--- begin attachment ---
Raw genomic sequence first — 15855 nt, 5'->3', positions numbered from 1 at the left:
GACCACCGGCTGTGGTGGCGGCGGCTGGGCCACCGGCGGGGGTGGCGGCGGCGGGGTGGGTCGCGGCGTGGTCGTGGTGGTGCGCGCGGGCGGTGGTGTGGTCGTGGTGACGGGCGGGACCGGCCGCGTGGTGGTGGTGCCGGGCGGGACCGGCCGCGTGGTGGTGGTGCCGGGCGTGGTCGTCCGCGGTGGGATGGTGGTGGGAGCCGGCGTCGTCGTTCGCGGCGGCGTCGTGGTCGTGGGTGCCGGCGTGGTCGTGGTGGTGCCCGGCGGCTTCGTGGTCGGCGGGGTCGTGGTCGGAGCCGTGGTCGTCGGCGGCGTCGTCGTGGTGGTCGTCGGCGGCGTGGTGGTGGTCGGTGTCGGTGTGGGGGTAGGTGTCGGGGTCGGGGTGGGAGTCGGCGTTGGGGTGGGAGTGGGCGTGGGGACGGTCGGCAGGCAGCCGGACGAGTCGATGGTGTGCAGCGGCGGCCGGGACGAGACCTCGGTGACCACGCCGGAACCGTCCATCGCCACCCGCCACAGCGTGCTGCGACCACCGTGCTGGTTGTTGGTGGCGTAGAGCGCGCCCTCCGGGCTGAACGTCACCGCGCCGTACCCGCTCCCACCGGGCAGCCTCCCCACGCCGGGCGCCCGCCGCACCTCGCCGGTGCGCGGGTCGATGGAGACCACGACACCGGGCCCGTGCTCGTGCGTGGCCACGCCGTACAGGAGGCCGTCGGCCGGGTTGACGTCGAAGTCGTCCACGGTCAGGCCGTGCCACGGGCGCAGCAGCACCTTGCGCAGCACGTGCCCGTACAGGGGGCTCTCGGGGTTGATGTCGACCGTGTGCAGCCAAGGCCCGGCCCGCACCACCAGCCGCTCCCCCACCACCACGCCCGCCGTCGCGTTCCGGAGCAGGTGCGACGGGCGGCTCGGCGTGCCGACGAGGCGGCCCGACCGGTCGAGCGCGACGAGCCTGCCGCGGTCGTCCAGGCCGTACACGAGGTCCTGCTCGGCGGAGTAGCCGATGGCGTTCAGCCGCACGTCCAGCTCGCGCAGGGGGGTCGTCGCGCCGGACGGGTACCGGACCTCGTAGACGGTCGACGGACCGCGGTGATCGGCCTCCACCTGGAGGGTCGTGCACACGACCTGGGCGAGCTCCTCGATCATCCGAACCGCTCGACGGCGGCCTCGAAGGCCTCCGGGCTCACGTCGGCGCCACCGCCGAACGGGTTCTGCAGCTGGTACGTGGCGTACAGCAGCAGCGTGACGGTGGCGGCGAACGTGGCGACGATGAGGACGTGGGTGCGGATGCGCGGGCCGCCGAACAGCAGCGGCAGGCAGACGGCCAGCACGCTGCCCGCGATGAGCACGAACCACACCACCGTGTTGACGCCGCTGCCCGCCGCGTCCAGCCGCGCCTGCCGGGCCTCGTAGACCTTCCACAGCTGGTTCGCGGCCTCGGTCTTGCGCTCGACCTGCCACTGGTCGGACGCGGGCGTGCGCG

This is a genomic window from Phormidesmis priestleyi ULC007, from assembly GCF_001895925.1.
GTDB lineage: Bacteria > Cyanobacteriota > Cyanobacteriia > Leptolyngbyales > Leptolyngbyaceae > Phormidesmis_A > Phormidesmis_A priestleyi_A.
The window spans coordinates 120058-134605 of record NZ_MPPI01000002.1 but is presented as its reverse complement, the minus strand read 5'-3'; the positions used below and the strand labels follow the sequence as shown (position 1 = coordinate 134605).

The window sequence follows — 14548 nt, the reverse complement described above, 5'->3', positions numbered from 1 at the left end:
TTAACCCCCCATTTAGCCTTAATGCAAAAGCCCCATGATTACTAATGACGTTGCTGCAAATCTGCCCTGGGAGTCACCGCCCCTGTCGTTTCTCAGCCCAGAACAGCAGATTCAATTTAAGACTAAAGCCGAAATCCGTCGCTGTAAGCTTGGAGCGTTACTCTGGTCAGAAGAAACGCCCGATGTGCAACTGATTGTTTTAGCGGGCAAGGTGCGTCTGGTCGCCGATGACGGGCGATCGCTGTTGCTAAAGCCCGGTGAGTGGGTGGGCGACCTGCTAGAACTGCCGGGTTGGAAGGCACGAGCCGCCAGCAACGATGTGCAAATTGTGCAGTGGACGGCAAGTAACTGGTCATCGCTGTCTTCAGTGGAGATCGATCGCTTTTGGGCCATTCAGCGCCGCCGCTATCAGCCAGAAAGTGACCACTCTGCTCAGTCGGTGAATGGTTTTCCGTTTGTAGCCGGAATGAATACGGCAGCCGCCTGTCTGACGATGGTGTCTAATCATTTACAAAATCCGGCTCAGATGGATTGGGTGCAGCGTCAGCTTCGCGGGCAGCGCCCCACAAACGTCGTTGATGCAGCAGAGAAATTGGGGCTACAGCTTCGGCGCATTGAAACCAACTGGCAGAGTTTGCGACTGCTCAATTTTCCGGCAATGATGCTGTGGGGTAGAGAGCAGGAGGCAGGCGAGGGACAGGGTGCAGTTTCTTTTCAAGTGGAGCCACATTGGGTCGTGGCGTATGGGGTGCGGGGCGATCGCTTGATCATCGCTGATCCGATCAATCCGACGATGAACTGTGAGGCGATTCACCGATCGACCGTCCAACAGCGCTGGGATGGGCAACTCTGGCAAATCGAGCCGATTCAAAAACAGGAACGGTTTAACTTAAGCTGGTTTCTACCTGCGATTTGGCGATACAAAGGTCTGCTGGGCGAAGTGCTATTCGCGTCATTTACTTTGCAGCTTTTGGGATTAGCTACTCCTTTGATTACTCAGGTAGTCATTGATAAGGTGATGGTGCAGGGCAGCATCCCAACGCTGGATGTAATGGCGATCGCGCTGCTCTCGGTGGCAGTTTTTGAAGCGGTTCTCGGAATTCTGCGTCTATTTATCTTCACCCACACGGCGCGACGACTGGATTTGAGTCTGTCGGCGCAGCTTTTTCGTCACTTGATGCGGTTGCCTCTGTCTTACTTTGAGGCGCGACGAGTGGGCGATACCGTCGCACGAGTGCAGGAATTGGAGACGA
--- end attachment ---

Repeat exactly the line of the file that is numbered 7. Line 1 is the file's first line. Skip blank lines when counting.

TTAACCCCCCATTTAGCCTTAATGCAAAAGCCCCATGATTACTAATGACGTTGCTGCAAATCTGCCCTGGGAGTCACCGCCCCTGTCGTTTCTCAGCCCAGAACAGCAGATTCAATTTAAGACTAAAGCCGAAATCCGTCGCTGTAAGCTTGGAGCGTTACTCTGGTCAGAAGAAACGCCCGATGTGCAACTGATTGTTTTAGCGGGCAAGGTGCGTCTGGTCGCCGATGACGGGCGATCGCTGTTGCTAAAGCCCGGTGAGTGGGTGGGCGACCTGCTAGAACTGCCGGGTTGGAAGGCACGAGCCGCCAGCAACGATGTGCAAATTGTGCAGTGGACGGCAAGTAACTGGTCATCGCTGTCTTCAGTGGAGATCGATCGCTTTTGGGCCATTCAGCGCCGCCGCTATCAGCCAGAAAGTGACCACTCTGCTCAGTCGGTGAATGGTTTTCCGTTTGTAGCCGGAATGAATACGGCAGCCGCCTGTCTGACGATGGTGTCTAATCATTTACAAAATCCGGCTCAGATGGATTGGGTGCAGCGTCAGCTTCGCGGGCAGCGCCCCACAAACGTCGTTGATGCAGCAGAGAAATTGGGGCTACAGCTTCGGCGCATTGAAACCAACTGGCAGAGTTTGCGACTGCTCAATTTTCCGGCAATGATGCTGTGGGGTAGAGAGCAGGAGGCAGGCGAGGGACAGGGTGCAGTTTCTTTTCAAGTGGAGCCACATTGGGTCGTGGCGTATGGGGTGCGGGGCGATCGCTTGATCATCGCTGATCCGATCAATCCGACGATGAACTGTGAGGCGATTCACCGATCGACCGTCCAACAGCGCTGGGATGGGCAACTCTGGCAAATCGAGCCGATTCAAAAACAGGAACGGTTTAACTTAAGCTGGTTTCTACCTGCGATTTGGCGATACAAAGGTCTGCTGGGCGAAGTGCTATTCGCGTCATTTACTTTGCAGCTTTTGGGATTAGCTACTCCTTTGATTACTCAGGTAGTCATTGATAAGGTGATGGTGCAGGGCAGCATCCCAACGCTGGATGTAATGGCGATCGCGCTGCTCTCGGTGGCAGTTTTTGAAGCGGTTCTCGGAATTCTGCGTCTATTTATCTTCACCCACACGGCGCGACGACTGGATTTGAGTCTGTCGGCGCAGCTTTTTCGTCACTTGATGCGGTTGCCTCTGTCTTACTTTGAGGCGCGACGAGTGGGCGATACCGTCGCACGAGTGCAGGAATTGGAGACGA